[TSW] First Impressions

The Secret World is my first MMO I bought intending to play the game as a “play to finish” MMO. Unlike even Wizard 101, which I did intend in the beginning to lightly play forever, The Secret World is the first MMO I’ve bought fully intending to be a tourist. And, I feel elated. The game might even be better, in my view, for it.

There are two parts to my impressions: content and systems. They are like twin serpents winding up a staff in The Secret World. Sometimes they intertwine perfectly. In other places they wreathe and gnash at one another. Either way I have found the game to be very entertaining. Buying The Secret World was totally worth it.


The meat of the game comes in the form of missions. There is an opening monologue by the mission giver Grand Theft Auto 3-style as I stand there mutely watching. This leads to a relevant quest chain culminating to my cell phone report to the organization. Most of the quest mechanics are refined versions of the quest mechanics we all know to love and hate, and FunCom tries to use multiple mechanics within each mission to keep things moving.

Even using the conventional quest mechanics, things feel a bit fresher since it is tightly wound within a mission. This is unlike a quest hub feeling where I would get my kill ten rats quest, my gathering quest, and my click-on-objects quest at one place, which I would then finish in one go to get my fedex quest to the next quest hub. In The Secret World it feels like my actions have a tad more meaning because I am doing one quest, even if it is a systemic lie. The overarching story for each region ties everything together in an “epic” mission that uncovers the deepest secrets of the conflict.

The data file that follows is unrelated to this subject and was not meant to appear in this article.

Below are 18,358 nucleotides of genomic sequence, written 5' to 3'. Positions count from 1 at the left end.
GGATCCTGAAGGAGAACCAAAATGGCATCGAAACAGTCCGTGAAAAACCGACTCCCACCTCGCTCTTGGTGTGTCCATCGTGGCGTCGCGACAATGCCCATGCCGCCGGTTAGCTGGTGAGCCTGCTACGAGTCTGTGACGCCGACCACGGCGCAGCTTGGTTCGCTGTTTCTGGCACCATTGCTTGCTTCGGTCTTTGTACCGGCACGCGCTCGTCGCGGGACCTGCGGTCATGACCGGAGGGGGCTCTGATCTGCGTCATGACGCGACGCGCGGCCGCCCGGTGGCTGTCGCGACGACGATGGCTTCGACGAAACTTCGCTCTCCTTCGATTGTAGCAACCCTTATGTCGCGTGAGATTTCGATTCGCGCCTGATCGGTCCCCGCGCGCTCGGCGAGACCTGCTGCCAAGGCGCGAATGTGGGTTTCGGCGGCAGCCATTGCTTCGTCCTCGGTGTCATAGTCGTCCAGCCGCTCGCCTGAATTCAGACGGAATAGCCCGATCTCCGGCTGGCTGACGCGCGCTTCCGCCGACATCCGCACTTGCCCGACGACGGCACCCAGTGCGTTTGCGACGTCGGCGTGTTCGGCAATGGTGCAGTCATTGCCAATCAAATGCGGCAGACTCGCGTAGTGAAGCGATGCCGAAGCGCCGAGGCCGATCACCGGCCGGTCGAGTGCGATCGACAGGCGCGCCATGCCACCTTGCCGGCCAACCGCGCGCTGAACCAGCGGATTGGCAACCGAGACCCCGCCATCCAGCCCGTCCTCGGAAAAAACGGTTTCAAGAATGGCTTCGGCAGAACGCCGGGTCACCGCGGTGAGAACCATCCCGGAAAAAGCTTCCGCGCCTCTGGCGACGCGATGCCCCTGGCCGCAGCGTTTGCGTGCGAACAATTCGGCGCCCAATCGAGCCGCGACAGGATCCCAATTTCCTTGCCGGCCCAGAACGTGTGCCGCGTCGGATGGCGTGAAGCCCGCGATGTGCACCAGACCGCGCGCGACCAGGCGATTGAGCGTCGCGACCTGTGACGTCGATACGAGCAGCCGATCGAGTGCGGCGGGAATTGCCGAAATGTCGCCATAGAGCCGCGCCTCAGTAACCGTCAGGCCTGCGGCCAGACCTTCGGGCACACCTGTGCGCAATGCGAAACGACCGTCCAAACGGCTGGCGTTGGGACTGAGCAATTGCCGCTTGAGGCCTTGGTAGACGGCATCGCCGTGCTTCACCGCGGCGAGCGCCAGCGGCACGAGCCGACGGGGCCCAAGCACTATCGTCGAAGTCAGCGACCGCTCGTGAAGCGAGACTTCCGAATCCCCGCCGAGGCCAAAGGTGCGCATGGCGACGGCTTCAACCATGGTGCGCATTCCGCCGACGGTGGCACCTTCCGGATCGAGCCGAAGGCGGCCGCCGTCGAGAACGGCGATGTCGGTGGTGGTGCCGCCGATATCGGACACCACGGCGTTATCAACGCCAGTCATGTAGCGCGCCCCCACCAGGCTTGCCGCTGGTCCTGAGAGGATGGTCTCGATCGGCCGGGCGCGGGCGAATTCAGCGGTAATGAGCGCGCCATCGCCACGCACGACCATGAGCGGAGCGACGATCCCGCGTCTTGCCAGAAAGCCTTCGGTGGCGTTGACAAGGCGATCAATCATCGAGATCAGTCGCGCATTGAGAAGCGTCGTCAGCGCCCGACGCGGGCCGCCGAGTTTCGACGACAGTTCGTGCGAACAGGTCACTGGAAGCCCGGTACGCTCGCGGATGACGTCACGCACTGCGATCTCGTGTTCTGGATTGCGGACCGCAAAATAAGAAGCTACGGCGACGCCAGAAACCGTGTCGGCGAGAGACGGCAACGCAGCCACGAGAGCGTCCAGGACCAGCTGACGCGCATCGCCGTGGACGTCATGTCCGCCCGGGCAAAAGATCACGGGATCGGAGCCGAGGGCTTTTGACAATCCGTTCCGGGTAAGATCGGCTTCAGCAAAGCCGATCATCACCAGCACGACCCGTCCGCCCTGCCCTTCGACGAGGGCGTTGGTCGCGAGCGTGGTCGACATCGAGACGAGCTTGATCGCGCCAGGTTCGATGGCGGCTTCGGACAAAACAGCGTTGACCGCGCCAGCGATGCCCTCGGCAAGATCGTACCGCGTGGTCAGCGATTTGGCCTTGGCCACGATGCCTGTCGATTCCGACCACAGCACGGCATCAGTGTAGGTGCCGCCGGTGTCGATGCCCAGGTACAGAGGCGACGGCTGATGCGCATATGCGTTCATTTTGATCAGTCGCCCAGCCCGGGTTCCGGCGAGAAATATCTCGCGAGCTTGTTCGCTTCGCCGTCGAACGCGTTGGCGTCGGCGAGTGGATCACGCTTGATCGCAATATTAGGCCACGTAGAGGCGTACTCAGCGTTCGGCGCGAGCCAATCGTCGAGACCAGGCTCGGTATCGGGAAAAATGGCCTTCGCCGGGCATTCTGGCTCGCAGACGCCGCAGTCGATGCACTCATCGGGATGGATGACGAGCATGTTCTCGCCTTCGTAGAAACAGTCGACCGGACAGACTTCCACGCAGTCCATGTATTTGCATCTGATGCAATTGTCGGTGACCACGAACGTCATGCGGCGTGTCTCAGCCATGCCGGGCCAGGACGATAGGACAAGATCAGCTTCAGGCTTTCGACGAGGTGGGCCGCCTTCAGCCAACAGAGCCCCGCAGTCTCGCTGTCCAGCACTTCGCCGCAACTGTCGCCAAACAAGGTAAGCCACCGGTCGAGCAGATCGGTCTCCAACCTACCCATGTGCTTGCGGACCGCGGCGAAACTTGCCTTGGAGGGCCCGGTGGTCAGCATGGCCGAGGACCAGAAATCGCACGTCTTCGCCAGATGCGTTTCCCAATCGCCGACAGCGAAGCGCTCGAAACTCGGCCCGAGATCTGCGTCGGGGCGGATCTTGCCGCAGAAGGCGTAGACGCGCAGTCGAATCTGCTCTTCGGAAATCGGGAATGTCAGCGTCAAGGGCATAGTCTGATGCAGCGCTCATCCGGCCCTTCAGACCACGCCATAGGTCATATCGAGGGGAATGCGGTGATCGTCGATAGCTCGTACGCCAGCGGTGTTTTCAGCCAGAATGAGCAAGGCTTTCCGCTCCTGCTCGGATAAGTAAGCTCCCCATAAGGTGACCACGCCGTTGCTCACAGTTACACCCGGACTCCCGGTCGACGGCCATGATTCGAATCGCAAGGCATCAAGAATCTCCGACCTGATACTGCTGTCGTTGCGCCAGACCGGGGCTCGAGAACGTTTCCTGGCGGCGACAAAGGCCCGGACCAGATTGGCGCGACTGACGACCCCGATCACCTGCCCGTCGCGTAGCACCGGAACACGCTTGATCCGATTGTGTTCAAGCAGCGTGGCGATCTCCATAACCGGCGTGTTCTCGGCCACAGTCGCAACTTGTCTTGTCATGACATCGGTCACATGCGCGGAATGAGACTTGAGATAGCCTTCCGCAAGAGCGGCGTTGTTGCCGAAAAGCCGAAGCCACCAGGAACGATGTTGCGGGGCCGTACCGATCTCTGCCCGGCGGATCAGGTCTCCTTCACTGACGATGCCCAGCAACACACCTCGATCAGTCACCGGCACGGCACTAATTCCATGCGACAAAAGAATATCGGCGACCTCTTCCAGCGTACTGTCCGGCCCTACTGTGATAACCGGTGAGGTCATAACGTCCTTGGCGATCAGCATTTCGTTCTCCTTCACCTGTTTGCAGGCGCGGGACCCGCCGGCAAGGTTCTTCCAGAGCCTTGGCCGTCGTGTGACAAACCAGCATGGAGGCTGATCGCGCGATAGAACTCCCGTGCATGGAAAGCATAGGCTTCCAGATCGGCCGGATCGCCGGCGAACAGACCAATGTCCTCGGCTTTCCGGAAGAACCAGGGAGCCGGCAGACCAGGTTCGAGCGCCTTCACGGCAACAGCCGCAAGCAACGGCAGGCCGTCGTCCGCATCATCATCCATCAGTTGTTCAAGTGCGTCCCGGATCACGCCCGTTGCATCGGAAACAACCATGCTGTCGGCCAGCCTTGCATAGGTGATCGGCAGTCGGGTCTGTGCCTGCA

The lore adds a nice gloss to the missions. I’ve been doing many of the side quests as well, which are much closer in feeling to a conventional MMO’s quest in length and scope. The missions and side quests combine to paint a pretty deep picture. There are never full answers, but there are a lot of neat puzzle pieces that give a spooky and incomplete picture. For instance, mass graves have specific mob types coming out of each one, such as coal miners. The sea-monster-zombie draug watch over townie-horde zombies as they dig the mass grave. It’s just a neat vignette, and The Secret World is full of these.

I will advise most players to make good use of internet guides for dealing with the investigation missions. FunCom tries to get really clever with the puzzle missions, and if I am going to the internet anyway to look up a bible verse or a Latin translation, I might as well go to a place like Unfair.co to get the whole mission’s solution. I feel that FunCom’s developers have created some really good puzzles, but I don’t have it in me to rack my brains for a good hour on a mission to figure out whether the clue is in game, in the good book, or somewhere else in cyberspace.

Overall the content is why I would suggest picking up the game. It is worth seeing, and they continue to pump out more good stuff.


The main bullet point is that The Secret World is classless and “level”-less. Neither is totally true, but the conventional MMO systems have been flattened a bit. As experience points are gained, skill points and ability points are gained at specific intervals. Players are given the freedom to put the skill points and ability points where they want, similar in danger level to Dungeons and Dragons Online where choosing wrong can lead to a “bad” character. The “classes” are tied to one of 9 sets (3 magic, 3 melee, 3 ranged). I decided to major in blood magic and minor in blades.